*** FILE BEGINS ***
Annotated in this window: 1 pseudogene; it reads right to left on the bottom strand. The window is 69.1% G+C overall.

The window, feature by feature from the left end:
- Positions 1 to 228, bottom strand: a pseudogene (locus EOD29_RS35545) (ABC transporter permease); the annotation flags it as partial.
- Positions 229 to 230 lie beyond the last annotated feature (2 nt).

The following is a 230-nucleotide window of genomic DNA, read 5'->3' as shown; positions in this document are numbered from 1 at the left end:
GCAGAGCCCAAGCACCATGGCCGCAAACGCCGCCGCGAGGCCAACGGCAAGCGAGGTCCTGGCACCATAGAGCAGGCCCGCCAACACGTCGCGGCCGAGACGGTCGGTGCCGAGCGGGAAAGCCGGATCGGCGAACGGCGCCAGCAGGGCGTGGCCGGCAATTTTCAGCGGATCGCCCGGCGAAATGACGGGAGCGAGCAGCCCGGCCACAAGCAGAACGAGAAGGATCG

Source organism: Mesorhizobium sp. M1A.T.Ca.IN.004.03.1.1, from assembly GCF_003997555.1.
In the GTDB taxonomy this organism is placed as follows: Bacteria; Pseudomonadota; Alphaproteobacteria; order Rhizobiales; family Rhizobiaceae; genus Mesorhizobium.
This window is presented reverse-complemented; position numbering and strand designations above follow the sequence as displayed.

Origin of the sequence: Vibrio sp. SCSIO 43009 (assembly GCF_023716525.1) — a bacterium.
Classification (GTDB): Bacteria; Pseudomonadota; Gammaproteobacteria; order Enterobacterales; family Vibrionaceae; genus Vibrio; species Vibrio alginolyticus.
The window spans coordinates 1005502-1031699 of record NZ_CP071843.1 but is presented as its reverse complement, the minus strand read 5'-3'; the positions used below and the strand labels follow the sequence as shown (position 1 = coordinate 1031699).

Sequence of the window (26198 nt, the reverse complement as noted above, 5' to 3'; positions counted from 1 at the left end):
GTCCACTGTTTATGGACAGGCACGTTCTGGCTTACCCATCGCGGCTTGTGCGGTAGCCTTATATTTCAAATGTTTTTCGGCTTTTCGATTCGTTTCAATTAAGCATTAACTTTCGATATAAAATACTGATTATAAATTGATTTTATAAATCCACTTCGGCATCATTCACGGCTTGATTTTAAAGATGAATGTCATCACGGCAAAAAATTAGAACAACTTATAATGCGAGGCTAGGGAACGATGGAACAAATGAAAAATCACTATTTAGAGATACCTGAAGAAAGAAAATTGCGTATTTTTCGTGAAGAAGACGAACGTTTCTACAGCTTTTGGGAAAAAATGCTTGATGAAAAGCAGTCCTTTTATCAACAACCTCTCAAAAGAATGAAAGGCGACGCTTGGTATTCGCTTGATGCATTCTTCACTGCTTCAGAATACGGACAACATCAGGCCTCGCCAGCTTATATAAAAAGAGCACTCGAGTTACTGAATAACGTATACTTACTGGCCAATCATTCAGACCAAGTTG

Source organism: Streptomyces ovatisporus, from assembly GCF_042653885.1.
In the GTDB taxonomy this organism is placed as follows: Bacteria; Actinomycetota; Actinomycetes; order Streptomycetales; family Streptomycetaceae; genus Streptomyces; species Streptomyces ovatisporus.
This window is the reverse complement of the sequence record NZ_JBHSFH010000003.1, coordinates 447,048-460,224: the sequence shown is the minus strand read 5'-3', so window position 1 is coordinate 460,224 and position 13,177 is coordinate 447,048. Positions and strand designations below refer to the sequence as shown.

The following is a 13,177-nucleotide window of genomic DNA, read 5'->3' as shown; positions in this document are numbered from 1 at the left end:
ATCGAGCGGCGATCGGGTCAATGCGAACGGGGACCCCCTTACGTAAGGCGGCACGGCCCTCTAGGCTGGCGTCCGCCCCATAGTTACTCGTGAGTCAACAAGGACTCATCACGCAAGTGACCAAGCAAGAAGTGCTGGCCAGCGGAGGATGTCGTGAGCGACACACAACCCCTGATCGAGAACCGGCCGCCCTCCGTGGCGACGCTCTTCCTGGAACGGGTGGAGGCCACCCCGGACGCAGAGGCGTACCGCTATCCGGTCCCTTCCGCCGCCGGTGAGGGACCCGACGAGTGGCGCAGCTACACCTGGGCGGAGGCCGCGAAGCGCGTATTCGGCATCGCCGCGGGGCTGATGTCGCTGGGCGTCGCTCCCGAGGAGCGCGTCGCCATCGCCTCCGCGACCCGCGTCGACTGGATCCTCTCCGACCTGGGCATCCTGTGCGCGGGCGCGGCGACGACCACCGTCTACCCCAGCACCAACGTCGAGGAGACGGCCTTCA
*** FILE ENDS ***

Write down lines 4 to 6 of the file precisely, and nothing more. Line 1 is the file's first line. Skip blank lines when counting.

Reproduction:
- Positions 229 to 230 lie beyond the last annotated feature (2 nt).

The following is a 230-nucleotide window of genomic DNA, read 5'->3' as shown; positions in this document are numbered from 1 at the left end:
GCAGAGCCCAAGCACCATGGCCGCAAACGCCGCCGCGAGGCCAACGGCAAGCGAGGTCCTGGCACCATAGAGCAGGCCCGCCAACACGTCGCGGCCGAGACGGTCGGTGCCGAGCGGGAAAGCCGGATCGGCGAACGGCGCCAGCAGGGCGTGGCCGGCAATTTTCAGCGGATCGCCCGGCGAAATGACGGGAGCGAGCAGCCCGGCCACAAGCAGAACGAGAAGGATCG